Every story has a beginning. Mine is in Washington, D.C., in 1969.
Washington, D.C., in the sixties, seventies, and eighties was one of the poorest places in the country. Murder was common. Crack cocaine was just getting its start. Life expectancy for kids was worse than in many third world countries. The politicians were corrupt, homelessness was at its peak, and even lawabiding people viewed the police as the enemy.
But to me, it was home.
I won't say I was unaffected by the poverty and crime around me when I grew up. It's not like I lived on a safe cul-de-sac around the corner from the ghetto, either: three people died at different times in my front yard before I was nine. But to me, D.C. wasn't the life-sucking hellhole it was for a lot of people. And the big reason for that was my mom.
I was born January 18, 1969.
For some strange reason, the date is a big controversy in the wrestling world. At some point very early in my career, someone wrote a story somewhere saying that I had been born in 1966. That year seems to have stuck with a lot of people for some reason. There have been other dates published, too. There have been so many, in fact, that when I give the right date, some people think I'm lying about my age.
I swear to God, it's like it's a big deal.
Just last week some guy told my girlfriend I was lying about my age, that I wasn't really thirty-eight, that I was forty-two. Maybe he was trying to pick her up, I don't know.
I don't lie about my birth date -- I try not to lie about anything, but especially not that. It's no secret that I came to the business really late. I was almost thirty when I got into wrestling. That's real old for a wrestler starting out. I never lied about my age then, so it would be really crazy to lie now. And if I was going to lie about my age, I wouldn't say I was thirty-eight. I'd knock at least five more years off.
I have a sister, who was born about a year later than I was. Our parents weren't very original when it came to naming us. I was named after my father, David Michael Bautista. I'm Dave Junior.My sister was named after my mother, Donna Raye Bautista. She's a junior, too. It made it easier for people to remember our names.
(I spell my name Batista for wrestling, but on my birth certificate it has a u after the first a.)
My father was born in Washington,D.C., but his family was from the Philippines, and as a wrestler I've always felt a strong bond with the fans in the Philippines because of that family connection. His father, my granddad, was in the army; he didn't talk much about what he did, but I know he was in World War II and was wounded or hurt in some way. The family legends have him down as a hell-raiser when he was young, but I don't know much more than that.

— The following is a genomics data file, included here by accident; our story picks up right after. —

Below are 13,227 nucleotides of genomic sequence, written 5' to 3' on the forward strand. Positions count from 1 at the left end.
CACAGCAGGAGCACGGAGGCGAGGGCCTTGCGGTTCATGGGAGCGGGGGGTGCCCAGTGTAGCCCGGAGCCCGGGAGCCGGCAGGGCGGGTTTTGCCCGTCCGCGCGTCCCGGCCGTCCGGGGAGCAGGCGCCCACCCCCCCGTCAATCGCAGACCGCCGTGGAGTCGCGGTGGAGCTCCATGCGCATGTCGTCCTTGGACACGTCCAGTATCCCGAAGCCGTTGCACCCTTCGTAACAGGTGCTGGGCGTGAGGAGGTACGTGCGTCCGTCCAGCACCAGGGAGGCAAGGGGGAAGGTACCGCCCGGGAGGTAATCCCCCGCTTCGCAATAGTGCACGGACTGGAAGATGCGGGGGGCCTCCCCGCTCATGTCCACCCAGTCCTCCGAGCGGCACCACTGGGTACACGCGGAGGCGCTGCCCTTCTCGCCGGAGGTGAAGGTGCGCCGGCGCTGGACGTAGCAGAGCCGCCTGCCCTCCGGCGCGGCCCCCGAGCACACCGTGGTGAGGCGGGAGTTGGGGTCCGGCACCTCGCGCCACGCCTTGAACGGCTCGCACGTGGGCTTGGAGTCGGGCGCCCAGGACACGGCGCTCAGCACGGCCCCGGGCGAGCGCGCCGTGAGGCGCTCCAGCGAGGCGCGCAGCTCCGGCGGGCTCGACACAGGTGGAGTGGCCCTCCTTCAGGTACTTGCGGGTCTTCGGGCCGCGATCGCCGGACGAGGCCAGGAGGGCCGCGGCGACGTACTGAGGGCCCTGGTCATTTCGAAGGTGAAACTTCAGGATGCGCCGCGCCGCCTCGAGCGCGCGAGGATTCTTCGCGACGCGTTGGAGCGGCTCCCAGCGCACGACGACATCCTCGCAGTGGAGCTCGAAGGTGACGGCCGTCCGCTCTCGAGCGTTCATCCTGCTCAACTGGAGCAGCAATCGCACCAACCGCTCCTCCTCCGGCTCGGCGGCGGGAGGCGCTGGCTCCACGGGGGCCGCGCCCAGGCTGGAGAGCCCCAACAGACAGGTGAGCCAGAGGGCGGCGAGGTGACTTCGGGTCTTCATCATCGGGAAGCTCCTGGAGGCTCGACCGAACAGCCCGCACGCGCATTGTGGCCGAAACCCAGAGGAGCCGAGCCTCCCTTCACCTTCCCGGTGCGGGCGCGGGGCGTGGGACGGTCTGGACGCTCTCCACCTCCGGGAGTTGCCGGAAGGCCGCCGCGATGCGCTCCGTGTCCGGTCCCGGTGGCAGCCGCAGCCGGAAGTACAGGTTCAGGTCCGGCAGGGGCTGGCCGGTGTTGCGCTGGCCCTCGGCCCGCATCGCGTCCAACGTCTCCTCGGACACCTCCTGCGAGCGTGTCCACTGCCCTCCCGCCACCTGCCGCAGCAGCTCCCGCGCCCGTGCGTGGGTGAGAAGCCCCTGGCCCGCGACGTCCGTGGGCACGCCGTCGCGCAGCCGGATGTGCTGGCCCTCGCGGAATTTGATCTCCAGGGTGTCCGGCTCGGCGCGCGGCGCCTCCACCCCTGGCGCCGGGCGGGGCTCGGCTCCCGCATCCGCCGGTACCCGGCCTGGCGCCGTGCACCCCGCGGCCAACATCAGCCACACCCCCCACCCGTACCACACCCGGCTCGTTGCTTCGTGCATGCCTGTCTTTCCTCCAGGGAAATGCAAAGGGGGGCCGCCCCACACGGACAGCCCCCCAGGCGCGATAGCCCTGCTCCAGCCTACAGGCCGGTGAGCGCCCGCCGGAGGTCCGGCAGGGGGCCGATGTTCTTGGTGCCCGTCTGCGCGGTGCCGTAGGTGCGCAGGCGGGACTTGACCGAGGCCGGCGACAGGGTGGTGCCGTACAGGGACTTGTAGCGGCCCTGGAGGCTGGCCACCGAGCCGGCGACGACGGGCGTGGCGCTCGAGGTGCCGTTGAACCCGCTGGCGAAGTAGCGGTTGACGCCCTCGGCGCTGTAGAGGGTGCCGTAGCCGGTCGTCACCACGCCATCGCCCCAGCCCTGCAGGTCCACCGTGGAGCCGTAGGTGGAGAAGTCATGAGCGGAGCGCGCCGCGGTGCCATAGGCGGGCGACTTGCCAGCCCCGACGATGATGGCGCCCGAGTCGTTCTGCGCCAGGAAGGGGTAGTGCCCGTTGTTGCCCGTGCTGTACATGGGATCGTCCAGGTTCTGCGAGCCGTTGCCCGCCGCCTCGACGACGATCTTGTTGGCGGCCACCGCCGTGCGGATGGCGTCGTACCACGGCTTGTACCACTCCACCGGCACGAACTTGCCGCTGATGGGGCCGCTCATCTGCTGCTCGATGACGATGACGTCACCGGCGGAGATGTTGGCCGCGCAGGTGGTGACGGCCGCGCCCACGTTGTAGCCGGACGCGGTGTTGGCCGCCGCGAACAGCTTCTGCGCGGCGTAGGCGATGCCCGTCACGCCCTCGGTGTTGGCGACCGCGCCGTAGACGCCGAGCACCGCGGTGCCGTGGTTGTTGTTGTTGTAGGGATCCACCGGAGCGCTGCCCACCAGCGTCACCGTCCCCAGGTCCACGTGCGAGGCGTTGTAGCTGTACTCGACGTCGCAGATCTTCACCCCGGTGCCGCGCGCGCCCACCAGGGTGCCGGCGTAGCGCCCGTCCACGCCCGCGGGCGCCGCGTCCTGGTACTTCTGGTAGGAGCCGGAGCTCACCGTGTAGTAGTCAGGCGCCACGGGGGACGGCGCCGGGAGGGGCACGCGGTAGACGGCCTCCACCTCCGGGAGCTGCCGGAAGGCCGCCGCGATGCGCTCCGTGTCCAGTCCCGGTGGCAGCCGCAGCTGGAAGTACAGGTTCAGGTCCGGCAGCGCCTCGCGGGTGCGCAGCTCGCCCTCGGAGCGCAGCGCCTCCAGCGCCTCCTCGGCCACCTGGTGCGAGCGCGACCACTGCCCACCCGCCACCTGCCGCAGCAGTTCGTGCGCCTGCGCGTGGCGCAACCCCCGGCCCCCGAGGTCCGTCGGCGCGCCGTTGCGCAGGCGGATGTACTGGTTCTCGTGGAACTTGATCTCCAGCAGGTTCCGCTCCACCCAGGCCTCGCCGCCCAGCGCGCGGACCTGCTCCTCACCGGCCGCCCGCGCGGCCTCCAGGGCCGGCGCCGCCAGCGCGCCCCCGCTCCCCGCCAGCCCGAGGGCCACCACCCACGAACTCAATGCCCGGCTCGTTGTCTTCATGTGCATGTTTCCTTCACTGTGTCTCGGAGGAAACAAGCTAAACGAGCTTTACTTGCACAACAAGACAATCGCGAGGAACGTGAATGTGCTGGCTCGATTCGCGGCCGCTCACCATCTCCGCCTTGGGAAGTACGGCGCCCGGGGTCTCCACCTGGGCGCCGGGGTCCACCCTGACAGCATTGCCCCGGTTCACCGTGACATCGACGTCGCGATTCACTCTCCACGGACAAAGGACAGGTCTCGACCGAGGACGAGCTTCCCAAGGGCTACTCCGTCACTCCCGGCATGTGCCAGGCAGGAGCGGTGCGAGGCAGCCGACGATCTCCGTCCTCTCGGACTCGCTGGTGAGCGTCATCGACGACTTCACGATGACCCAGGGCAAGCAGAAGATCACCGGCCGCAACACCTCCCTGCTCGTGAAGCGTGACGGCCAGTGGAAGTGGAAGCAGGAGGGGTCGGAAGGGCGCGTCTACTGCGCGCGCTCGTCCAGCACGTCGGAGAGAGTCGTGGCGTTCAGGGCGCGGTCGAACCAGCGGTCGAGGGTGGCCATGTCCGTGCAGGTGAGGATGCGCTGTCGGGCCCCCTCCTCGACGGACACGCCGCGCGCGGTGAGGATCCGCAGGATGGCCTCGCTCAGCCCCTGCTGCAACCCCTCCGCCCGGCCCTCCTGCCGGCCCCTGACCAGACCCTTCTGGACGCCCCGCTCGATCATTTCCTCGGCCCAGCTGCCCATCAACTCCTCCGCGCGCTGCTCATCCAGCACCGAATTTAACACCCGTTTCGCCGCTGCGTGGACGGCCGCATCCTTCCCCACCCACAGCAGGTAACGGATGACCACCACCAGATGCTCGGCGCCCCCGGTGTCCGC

I always heard that he was a real ladies' man, and that he got into some trouble in San Francisco when he was younger. Supposedly he was running numbers for gangsters and did something for which, for some reason or another, they wanted to kill him.Whatever it was that he did, trouble chased him out of town and he came east.
Those bad days were long gone by the time I came along, and he never told me about them, even though I was his favorite and he wasn't afraid to show it. On the contrary: he used to brag about it.
According to the family stories, my grandfather would never really hold any of my cousins or me when we were babies. He wasn't the nurturing type. But then one day my mom had to run to grab something burning or something like that and she just threw me in my grandfather's arms. His face lit up. By the time she came back to get me, he and I had bonded somehow. From that day, I was his favorite grandchild. I still remember him asking how much I loved him and holding my hands out to say, "This much!"
When he died in 1988, it just broke my heart. He's buried in Arlington Cemetery, an honor reserved for men and women who have served our country.
My grandfather had a bunch of jobs in the Washington, D.C., area, but I only knew him as a barber. He had his own shop in Oxen Hill, Maryland, an old-fashioned place with four chairs in it. He had to be one of the most popular guys in the neighborhood. Everybody knew him. You'd go into a McDonald's with him or just walk down the block and everyone would say hello. He was very friendly and very well liked.
He was also a very generous grandfather. When I was around six or seven, we lived real close to the shop, maybe a few blocks away. I'd go into the shop and sit in his chair, just hanging out. He'd give me lollipops all day. My cousin Anthony, who was a little older than me, would stop by, too. Sometimes, my grandfather would give us a few bucks and we'd go to Toys "R" Us. It was right across the street.
It was funny. For a while we had a regular little scam going, me and my cousin. We'd buy the toys and play with them; then, after we got a little tired of them, we'd break them and take them back.
"This toy's broken," we'd tell them.
So they'd take them back on exchange and we'd get more toys.